Reduce the risk: Many stores, aware of the ick factor, have a dispenser with disinfectant wipes near the carts. If yours doesn’t, bring your own and give the handle a quick swab; that’s been shown to kill nearly 100 percent of germs. Or carry along a cart cover, like the Grip-Guard or Healthy Handle, a dishwasher-safe polypropylene cover that fits over any size cart handle. At the meat counter, follow the lead of Elizabeth Scott, PhD, co-director of the Center for Hygiene and Health at Simmons College in Boston: “I always put raw meat in a plastic bag.
If I get some juice on my hands, I ask the person behind the counter for a disinfecting wipe.”
6. ATM buttons
If you’re not careful, you might pick up more than quick cash from your local ATM. Those buttons have more gunk on them than most public-bathroom doorknobs. (The same goes for vending-machine buttons, bus armrests, and escalator handrails.) After testing 38 ATMs in downtown Taipei, Chinese researchers recently found that each key contained, on average 1,200 germs. “ATMs aren’t frequently cleaned, and they are regularly touched—a perfect combination for a lot of germs,” environmental microbologist Kelly Reynolds, PhD, says.
Reduce the risk: “Carry an alcohol-based hand-sanitizer with you and rub it on your hands after a visit to the ATM,” Reynolds suggests. Also, be sure to do it after you handle money. “Paper money actually carries quite a few germs, too,” she says.
7. Your Marc Jacobs?
Dirty? Yep. Think petri dish. When University of Arizona professor of environmental microbiology Charles Gerba, PhD, and his team tested women’s purses not long ago, they found that most had tens of thousands of bacteria on the bottom and a few were overrun with millions. Another study found bugs like pseudomonas (which can cause eye infections), and skin-infection-causing staphylococcus bacteria, as well as salmonella and E. coli. Your makeup case is every bit as bad, as are your guy’s wallet and personal digital assistant.
Reduce the risk: Instead of slinging your bag on the floor, hang it on a hook whenever you can—especially in public bathrooms—and keep your bag off the kitchen counter. Stick with leather or vinyl purses, which are typically cleaner than cloth (less-porous surfaces are more impervious to germs). And wipe your bag down every few days with a mild soap or disinfectant, then let it air dry. Brand name, alas, makes no difference.
There’s just no way to put this delicately: Children tend to ooze bodily fluids and then spread them around. “When we sampled playgrounds, we were pretty aghast at what we found—blood, mucus, saliva, urine,” Kelly Reynolds, PhD, says. Pair those findings with the fact that children put their fingers in their mouths and noses more than the rest of us, and it’s easy to understand why Junior (and maybe his mom or dad) has the sniffles.
Reduce the risk: Carry alcohol wipes or hand-sanitizing gel in your purse, and clean everybody’s hands a couple of times during a park visit, especially before snacking. Pick warm sunny days for outdoor play: “The sun’s ultraviolet light is actually a very effective disinfectant. Most bugs won’t survive long on surfaces that are hot and dry,” says Howard Backer, MD, MPH, an expert in communicable diseases in Richmond, California.
9. Mats and machines at health clubs
“I see a yoga mat, and I worry,” says Elizabeth Scott, PhD, who has found antibiotic-resistant staphylococcus on yoga mats and cardio and resistance machines. “At high schools, antibiotic-resistant-staph infections have been transmitted through wrestling mats. The same thing could happen at health clubs.”
Reduce the risk: Wipe down machines with antibacterial wipes before working out. Bring your own yoga mat or cover a loaner with your towel. “Shower after a workout and soap up your skin to rinse off any bacteria you may have been exposed to,” Scott says. “Thorough washing gets rid of antibiotic-resistant staph.”
10. Your bathtub
Shocking, but true: The place you go to get clean is quite dirty. In a recent study, Elizabeth Scott, PhD, found staphylococcus bacteria, a common cause of serious skin infections, in 26 percent of the tubs she tested, as compared with just 6 percent of garbage cans. Tubs typically had more than 100,000 bacteria per square inch! “It makes sense when you think about it,” she says. “You’re washing germs and viruses off your body. The tub is a fairly moist environment, so bacteria can grow.”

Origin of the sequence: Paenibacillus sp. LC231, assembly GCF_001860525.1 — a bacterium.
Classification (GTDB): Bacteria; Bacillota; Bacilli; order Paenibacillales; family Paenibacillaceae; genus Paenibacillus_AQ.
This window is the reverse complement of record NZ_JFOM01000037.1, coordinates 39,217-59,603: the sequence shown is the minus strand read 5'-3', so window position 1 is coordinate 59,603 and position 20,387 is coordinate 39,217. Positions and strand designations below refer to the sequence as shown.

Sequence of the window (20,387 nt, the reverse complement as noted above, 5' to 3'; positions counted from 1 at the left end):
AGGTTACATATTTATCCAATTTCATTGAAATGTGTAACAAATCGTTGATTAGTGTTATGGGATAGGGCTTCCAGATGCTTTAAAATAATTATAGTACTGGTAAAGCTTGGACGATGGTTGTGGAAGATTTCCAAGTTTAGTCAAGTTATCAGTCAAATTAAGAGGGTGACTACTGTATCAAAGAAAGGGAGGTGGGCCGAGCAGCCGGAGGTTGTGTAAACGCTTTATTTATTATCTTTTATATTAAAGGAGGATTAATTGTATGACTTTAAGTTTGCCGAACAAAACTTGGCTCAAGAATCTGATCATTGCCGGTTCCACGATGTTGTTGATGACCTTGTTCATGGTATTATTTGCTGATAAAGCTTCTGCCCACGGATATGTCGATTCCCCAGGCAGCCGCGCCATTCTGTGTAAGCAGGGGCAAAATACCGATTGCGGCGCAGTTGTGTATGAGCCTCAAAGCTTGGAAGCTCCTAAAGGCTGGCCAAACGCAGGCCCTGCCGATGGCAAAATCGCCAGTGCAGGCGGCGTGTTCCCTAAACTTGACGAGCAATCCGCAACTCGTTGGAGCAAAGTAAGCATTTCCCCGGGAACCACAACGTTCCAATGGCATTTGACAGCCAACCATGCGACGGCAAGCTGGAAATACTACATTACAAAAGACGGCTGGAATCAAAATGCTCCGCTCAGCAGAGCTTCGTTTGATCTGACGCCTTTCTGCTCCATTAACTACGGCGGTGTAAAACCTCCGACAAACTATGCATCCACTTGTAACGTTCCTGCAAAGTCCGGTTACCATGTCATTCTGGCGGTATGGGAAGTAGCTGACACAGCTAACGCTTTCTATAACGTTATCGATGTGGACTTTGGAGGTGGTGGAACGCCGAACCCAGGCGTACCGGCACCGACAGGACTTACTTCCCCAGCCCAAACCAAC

Reduce the risk: Once a week, apply a disinfecting cleaner to the tub. “You need to actually scrub, then you need to wash the germs down the drain with water and dry the tub with a clean towel. If you leave the tub wet, germs are more likely to survive,” Scott says. Pay special attention to soap scum—a surprisingly germ-friendly environment, author Phiilp Tierno, PhD, adds. If someone who uses the tub has a skin infection, scrub it afterward with a solution of two tablespoons bleach in one quart of water.
1 1. Your office phone
This is enough to make you dial 911: Office phones often have more than 25,000 germs per square inch, and your desk, computer keyboard, and mouse aren’t far behind. “Phones, including cell phones, can be pretty gross; they get coated with germs from your mouth and hands,” says Robert Donofrio, PhD. Although we’d like to think of ourselves as cleaner than guys, women’s offices have twice the number of bacteria (but men’s are slightly more likely to harbor antibiotic-resistant staphyloccus). In fact, Gerba calls desks “bacteria cafeterias,” because of all the food particles he found there. Most common office areas—kitchens, copiers—are not as dirty as individual desks, although the microwave is pretty bad.
Reduce the risk: Simply cleaning your desk, phone, and key-board with a disinfecting wipe once in the middle of the day will kill 99.99 percent of the bacteria and viruses.
12. Hotel Room Remote
What’s the first thing you do when you settle in at a hotel? You grab the remote control and switch on the TV—you, and the hundreds of other guests who’ve stayed there. How dirty is it? Owen Hendley, MD, a professor of pediatrics and infectious disease at the University of Virginia School of Medicine, and his colleagues recently tested various surfaces for the cold virus after a group of sick people had stayed overnight. “We found the virus on the remote, door handles, light switches, pens, and faucet handles,” he says.
Reduce the risk: Clean the remote control, phone, clock radio, door handles, and light switches with germicidal wipes. While you’re at it, throw on a pair of slippers and throw off the bedspread. “We’ve found urine and semen on both carpets and bedspreads.” They may not make you truly sick, but it certainly is enough to make you feel queasy.